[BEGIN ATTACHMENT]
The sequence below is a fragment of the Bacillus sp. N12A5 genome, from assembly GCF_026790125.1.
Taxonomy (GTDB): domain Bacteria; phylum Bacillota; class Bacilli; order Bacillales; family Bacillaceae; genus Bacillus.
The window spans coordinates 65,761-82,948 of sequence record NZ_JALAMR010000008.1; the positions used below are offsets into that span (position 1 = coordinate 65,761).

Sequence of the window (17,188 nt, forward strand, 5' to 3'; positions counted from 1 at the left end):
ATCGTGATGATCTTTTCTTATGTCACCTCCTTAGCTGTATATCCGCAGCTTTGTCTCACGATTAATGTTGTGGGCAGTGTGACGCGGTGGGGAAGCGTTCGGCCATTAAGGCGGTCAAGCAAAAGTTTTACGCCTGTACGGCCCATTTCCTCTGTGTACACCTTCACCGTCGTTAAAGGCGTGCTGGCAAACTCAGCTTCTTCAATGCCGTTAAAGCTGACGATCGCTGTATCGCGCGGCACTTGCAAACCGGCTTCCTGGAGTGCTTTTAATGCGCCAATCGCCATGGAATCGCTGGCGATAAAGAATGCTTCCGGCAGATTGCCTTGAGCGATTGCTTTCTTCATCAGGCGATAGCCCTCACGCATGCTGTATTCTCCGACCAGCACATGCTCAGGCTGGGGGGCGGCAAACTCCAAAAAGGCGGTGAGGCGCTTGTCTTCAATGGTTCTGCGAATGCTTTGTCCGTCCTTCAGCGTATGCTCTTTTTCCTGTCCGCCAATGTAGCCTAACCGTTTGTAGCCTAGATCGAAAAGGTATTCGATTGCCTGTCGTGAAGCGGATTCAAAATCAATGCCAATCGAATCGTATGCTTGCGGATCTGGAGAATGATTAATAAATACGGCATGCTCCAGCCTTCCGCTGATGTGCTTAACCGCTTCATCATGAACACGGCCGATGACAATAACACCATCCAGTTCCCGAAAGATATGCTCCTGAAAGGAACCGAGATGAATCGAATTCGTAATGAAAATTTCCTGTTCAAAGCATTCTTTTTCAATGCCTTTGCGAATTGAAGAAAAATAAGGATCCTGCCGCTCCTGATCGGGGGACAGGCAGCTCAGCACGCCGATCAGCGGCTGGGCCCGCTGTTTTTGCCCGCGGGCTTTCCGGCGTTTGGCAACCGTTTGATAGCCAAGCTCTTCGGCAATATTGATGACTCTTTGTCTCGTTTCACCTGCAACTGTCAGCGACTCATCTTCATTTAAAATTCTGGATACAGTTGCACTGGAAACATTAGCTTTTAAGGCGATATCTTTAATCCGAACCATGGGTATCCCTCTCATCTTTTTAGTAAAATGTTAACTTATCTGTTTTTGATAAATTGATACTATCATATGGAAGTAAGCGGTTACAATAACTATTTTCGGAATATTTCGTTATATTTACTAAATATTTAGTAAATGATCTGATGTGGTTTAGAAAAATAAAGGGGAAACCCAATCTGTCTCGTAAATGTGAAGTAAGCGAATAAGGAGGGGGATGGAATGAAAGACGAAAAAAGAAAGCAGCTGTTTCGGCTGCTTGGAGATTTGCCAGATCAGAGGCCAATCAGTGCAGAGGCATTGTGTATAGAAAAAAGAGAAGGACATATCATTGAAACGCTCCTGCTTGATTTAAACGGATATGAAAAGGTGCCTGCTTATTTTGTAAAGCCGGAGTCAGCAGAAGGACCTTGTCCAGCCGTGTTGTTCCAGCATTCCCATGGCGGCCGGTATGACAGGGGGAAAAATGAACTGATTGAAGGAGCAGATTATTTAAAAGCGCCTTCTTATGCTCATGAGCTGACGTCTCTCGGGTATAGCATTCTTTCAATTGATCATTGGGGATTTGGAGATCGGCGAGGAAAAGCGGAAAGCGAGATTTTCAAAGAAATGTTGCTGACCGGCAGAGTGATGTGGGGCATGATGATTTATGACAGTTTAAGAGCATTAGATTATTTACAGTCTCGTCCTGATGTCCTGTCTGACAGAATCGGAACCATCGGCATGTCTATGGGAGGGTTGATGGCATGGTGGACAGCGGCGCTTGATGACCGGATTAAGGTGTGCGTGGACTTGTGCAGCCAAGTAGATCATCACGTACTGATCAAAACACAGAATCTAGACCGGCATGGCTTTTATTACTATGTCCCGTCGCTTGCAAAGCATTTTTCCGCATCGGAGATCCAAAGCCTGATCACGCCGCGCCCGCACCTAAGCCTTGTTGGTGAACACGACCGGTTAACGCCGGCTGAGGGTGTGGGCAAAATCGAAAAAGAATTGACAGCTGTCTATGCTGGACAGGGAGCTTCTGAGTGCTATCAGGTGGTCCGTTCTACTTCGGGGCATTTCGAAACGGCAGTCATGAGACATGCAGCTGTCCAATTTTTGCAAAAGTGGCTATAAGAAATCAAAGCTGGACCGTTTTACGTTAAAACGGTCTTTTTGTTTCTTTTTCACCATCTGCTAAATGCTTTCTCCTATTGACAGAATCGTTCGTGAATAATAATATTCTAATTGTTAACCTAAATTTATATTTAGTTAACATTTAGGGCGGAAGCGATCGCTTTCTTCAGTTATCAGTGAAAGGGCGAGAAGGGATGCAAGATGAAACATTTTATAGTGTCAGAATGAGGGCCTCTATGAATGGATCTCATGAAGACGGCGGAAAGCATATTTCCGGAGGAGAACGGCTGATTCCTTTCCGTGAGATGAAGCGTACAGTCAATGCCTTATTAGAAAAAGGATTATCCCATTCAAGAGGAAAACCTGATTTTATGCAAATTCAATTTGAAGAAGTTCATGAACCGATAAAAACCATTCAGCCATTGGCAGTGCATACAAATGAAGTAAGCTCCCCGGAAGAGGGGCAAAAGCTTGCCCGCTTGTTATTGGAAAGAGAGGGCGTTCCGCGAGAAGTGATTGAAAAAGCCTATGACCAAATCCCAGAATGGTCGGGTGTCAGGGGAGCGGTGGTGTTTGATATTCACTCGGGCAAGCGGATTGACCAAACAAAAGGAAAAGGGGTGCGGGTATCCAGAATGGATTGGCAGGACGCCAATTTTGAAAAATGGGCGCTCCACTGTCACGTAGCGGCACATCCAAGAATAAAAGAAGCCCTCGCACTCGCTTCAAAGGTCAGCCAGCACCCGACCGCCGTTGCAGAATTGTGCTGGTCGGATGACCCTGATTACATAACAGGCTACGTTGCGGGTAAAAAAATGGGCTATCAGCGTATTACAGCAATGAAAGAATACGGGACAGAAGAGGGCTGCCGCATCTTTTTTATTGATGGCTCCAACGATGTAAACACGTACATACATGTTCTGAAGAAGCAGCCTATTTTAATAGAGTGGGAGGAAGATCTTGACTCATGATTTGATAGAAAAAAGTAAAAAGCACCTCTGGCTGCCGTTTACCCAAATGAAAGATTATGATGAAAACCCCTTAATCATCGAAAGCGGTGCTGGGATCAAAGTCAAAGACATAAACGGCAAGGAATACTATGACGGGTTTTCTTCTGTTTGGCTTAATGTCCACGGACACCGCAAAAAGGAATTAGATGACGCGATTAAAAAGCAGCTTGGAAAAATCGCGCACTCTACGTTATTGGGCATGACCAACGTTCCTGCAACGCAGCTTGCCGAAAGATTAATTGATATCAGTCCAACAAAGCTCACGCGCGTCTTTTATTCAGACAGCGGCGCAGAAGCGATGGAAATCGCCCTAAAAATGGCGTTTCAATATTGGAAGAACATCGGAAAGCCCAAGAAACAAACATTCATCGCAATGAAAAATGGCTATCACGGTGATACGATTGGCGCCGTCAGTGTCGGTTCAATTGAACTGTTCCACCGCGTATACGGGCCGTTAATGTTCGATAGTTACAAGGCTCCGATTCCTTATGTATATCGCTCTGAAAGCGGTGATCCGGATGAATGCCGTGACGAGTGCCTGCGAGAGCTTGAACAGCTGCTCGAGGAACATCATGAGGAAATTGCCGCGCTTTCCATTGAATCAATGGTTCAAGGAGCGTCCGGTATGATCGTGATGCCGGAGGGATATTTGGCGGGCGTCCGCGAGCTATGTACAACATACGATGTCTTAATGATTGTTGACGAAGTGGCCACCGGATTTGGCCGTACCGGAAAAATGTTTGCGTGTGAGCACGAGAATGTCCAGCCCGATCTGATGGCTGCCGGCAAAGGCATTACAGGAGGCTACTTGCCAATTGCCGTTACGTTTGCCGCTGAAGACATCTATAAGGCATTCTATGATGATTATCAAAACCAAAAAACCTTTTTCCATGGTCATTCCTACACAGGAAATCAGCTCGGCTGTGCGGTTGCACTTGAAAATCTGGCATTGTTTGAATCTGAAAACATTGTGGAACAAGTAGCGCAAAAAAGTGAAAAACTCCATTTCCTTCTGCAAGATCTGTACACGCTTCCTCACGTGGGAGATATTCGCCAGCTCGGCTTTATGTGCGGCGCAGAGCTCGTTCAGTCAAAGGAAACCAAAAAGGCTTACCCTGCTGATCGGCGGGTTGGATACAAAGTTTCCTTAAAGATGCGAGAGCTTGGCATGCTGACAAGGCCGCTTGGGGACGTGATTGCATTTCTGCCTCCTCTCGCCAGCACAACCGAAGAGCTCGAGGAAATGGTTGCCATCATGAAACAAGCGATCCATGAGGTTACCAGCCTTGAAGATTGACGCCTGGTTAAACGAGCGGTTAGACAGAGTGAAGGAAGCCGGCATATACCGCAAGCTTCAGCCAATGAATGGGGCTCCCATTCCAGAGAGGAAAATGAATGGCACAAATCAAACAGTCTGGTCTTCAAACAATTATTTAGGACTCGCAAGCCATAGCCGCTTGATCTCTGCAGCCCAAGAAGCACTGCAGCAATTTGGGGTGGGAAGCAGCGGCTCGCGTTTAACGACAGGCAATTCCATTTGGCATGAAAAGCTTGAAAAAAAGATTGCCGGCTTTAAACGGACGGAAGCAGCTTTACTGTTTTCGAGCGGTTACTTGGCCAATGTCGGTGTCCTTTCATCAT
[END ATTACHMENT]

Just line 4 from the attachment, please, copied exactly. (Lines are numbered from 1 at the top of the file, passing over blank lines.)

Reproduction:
Sequence of the window (17,188 nt, forward strand, 5' to 3'; positions counted from 1 at the left end):